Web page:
Mitt Romney is out with a new ad entitled, “Character”:
Well, it’s not very subtle. And in a way it’s the ultimate negative ad: Romney has his (only) wife talking about character while his principal opponent is being buried under an avalanche of unfavorable paid and earned media, lambasting his lack of character. That it comes at the same time as Newt and Callista Gingrich’s somewhat awkward (maybe “our family” wasn’t the best choice of words) holiday ad, with the two of them waxing poetically about Christmas and America, only highlights the contrast. (Yes, he does look old enough to be her father.)
Now, can you imagine Callista reading Ann Romney’s script for her husband? It’s hysterically implausible, precisely because his character deficit is so deep, and she’s not exactly an ideal character witness.
Romney’s ad doesn’t necessarily compel voters to vote for him, although from his perspective that’s certainly desirable. Rather, it is to put front and center the elephant in the room. The Gingriches aren’t going to get the pachyderm out of there by whining or by running saccharine Christmas ads.
In fact it’s hard to see what would be an effective strategy for Gingrich. A Republican operative not involved in the campaign e-mailed me this morning regarding Gingrich: “No organization, no money, no message.” That’s deadly accurate.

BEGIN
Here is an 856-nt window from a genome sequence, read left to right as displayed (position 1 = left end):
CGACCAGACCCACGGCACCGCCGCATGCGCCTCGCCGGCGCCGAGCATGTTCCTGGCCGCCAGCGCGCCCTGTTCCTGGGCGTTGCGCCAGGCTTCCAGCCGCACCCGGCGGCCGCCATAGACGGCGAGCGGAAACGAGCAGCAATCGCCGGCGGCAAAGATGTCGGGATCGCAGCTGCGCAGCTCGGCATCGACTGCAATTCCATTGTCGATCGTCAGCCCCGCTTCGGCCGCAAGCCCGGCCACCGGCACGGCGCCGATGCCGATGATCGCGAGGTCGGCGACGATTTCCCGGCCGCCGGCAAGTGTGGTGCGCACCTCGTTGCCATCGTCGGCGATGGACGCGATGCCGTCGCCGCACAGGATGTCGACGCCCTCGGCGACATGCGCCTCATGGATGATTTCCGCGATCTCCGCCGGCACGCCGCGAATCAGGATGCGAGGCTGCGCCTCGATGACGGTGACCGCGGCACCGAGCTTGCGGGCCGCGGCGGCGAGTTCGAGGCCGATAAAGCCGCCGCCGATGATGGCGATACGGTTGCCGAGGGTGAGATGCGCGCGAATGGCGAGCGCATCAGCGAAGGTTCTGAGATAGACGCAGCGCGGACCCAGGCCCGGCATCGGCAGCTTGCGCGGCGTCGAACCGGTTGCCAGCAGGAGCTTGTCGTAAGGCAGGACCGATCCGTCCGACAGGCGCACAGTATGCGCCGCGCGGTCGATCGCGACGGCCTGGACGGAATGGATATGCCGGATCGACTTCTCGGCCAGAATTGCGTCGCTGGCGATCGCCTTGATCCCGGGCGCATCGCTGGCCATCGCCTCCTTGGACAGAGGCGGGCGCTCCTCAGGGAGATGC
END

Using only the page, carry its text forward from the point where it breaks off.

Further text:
Take his “organization” for example. Huffington Post’s Jon Ward reports: “Gingrich’s struggles to even qualify in Virginia is one example of why even if he overcomes his lack of organization in Iowa — where enthusiasm can sometimes make up for a lack of manpower and planning — he still faces an enormous hurdle to winning the Republican nomination. He is woefully unprepared for a long and arduous primary season that is expected to become a drawn-out battle for delegates unless Romney somehow wraps up the nomination early. This is all assuming that Gingrich makes the 20 or so deadlines still looming to get his name on primary ballots around the country.” His “long-term strategy” advisor is Gordon James, who worked for Bush 41 and has never run a presidential campaign.
On the money front, it’s unclear how much Gingrich has on hand and whether he’s been able to bring in cash during a time when his polls are sinking. What we do know is that in Iowa he’s been badly outspent.
Finally, it’s hard to tell what Gingrich’s message is these days. Mostly, he’s been on defense, lamely decrying the negative ads but offering no factual rebuttals. Meanwhile, Romney is on the offense (both against Gingrich and in sketching the contrast between an “opportunity society’ and an “entitlement society”); Texas Gov. Rick Perry is playing his evangelical card and has also brought in his (only wife) to campaign with him; Rick Santorum is picking up endorsements; Rep. Michele Bachmann (R-Minn.) is getting the star treatment on her 99-county tour; and Rep. Ron Paul (R-Tex.) is firing up the anti-Gingrich ads and enjoying relative calm until the media and ad deluge hits him on his own considerable defects. If Gingrich is to turn the tide, he better think of something other than Christmas greetings — and fast.